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U.S. oil prices fell over 3 percent on Monday on concerns a six-week market recovery has gone beyond fundamentals, as U.S. crude stockpiles continue to mount and Iran maintains little interest in a global production freeze.
Market intelligence firm Genscape reported an inventory build of 585,854 barrels in Cushing, Oklahoma, taking the delivery hub for U.S. crude futures closer to capacity, traders who saw the data said.
The Organization of the Petroleum Exporting Countries said global demand for crude from its members, including Saudi Arabia, Iraq and Iran, will be less than previously thought in 2016 due to competing non-OPEC supply. OPEC supply will likely exceed demand by about 760,000 barrels per day, up from 720,000 bpd implied earlier, it said.
Russia said OPEC's meeting on a production freeze with other key oil producers like itself will probably be held in Doha in next month. It said Iran supports the plan, although Tehran was keen to restore its crude exports first to pre-sanction levels.
Investment bank Morgan Stanley predicted a $25-$45 trading range for U.S. crude in an oversupplied but volatile market, concurring with several analysts' views.
"We feel that the bulk of this stronger than expected 5-6 week price advance has been seen and that prices will be shifting into a near term consolidation phase," said Jim Ritterbusch of Chicago energy consultancy Ritterbusch & Associates.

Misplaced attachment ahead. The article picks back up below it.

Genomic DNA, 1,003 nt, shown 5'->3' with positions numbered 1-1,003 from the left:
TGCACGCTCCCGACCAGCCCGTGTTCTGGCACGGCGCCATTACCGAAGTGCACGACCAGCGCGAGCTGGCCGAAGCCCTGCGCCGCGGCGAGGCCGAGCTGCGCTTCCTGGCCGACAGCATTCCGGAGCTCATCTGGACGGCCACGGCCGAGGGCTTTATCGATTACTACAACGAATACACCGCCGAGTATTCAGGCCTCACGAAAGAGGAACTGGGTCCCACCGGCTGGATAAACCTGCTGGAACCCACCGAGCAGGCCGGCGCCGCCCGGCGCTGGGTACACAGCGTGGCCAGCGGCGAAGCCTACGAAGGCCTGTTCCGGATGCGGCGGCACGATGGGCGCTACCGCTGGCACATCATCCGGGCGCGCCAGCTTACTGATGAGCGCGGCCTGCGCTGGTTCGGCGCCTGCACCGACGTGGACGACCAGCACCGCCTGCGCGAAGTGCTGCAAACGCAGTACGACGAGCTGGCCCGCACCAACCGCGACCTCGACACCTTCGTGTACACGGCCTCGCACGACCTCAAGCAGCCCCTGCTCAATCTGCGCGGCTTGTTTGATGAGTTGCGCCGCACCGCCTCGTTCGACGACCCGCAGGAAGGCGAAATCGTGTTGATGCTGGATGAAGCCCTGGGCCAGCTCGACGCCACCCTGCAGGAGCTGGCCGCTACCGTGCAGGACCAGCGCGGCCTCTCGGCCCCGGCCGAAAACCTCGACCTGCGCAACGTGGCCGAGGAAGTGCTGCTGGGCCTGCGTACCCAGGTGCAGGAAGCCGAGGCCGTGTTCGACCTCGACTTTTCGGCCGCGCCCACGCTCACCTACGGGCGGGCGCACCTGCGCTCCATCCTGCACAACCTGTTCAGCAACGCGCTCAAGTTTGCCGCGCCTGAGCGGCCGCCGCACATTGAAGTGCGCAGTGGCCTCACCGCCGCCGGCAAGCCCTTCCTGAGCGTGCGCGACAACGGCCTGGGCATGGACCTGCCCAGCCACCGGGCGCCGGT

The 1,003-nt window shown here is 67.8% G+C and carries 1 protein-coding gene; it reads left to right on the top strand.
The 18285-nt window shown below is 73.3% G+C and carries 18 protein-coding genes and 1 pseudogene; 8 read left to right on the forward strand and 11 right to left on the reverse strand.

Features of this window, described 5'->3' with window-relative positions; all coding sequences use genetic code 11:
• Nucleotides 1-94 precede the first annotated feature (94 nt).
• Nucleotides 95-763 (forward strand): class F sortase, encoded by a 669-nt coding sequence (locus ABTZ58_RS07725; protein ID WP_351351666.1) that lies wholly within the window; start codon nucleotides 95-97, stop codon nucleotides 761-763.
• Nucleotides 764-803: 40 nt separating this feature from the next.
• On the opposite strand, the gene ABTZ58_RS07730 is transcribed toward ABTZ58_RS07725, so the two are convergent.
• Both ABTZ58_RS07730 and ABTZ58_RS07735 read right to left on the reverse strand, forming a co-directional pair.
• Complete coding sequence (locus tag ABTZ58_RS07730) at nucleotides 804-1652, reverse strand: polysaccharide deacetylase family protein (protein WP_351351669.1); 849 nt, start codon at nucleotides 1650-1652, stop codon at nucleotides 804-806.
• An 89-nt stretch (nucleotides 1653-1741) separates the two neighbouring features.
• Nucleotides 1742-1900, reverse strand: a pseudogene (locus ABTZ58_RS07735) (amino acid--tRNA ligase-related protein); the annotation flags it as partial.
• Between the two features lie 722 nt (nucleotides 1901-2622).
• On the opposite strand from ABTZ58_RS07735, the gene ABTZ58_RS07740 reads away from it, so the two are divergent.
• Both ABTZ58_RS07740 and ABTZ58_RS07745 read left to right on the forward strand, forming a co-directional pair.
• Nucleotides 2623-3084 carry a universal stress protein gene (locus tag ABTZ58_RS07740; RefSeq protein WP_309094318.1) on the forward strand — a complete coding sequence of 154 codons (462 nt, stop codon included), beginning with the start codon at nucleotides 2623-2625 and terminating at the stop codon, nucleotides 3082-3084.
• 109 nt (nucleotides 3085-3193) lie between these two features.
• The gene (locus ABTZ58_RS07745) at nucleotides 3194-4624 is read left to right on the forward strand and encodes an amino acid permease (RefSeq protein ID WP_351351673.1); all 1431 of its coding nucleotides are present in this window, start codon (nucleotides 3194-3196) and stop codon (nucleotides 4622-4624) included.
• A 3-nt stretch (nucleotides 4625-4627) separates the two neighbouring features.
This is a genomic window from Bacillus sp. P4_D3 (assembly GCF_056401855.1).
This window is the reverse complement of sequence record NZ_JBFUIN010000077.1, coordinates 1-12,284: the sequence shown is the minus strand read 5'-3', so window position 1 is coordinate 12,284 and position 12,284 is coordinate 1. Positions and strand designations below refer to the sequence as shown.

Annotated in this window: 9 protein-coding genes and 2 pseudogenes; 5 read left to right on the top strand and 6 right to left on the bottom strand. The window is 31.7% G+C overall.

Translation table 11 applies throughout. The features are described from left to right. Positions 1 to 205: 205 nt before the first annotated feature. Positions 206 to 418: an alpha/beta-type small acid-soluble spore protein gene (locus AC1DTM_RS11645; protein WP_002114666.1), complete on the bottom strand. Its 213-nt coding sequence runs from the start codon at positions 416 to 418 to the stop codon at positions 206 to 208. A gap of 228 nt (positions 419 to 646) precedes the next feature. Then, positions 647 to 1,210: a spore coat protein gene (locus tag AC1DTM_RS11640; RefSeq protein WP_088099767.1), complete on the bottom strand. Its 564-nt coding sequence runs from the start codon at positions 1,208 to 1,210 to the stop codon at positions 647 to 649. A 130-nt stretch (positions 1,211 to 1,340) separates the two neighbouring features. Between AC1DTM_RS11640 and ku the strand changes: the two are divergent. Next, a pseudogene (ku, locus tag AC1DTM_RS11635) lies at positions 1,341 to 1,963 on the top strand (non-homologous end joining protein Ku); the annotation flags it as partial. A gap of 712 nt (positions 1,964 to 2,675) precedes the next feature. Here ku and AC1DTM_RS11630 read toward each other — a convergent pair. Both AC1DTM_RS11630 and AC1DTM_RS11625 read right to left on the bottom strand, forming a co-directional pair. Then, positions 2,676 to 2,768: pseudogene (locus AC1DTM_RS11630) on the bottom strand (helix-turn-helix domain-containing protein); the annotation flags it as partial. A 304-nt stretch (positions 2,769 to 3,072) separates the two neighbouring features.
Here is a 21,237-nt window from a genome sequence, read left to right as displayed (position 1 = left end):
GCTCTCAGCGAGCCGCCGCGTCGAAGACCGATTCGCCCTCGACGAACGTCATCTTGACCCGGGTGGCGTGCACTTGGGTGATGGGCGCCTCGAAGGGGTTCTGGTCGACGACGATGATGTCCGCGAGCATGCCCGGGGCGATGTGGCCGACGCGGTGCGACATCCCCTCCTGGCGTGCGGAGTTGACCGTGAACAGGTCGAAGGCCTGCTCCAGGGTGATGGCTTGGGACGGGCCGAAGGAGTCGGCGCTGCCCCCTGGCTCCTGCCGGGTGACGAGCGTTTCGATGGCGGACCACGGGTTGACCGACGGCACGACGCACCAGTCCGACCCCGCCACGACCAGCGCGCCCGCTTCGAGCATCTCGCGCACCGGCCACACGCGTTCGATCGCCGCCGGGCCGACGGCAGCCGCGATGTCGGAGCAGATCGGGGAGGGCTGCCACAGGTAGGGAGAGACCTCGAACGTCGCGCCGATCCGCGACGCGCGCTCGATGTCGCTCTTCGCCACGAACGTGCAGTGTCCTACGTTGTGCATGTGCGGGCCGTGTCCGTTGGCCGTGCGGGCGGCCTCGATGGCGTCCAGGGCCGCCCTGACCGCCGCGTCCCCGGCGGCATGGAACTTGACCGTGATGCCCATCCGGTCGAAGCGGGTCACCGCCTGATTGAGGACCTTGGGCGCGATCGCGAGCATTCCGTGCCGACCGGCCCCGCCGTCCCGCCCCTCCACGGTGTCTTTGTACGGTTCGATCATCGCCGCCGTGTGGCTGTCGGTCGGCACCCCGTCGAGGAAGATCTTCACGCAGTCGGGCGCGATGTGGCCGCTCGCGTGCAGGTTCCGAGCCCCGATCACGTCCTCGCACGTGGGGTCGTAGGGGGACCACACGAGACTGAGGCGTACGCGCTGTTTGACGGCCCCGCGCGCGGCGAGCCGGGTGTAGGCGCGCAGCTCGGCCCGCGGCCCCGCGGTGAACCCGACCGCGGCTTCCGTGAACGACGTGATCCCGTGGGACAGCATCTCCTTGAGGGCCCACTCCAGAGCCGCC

U.S. crude settled at $37.18 a barrel, down $1.32, or 3.43 percent. It hit a three-month high of $39.02 on Friday, surging from a 12-year low of $26.05 a month earlier.
Brent was down 73 cents, or 1.81 percent, at $39.66 barrel. The global crude benchmark fell to a 2003 low of $27.10 in late January.
Monday's price tumble came after last week's rally of 7 percent in U.S. crude, which was up for a fourth straight week. Brent gained 4 percent last week, up for a third week in a row.
Some analysts expect a more bearish supply-demand picture when the U.S. government issues weekly oil data on Wednesday. Last week's report showed a crude build of nearly 4 million barrels to above 521 million barrels, the fourth straight week of growing to record highs.
"I think as we approach $40 for WTI and Brent, the market will not like a net build of more than 2 million barrels this week," said Scott Shelton, energy broker at ICAP in Durham, North Carolina.
Money managers, including hedge funds, raised their bullish bets on U.S. crude for a third week in a row to November highs but cut net long positions in Brent.
Correction: A previous version of this story misspelled Bijan Zanganeh in one reference.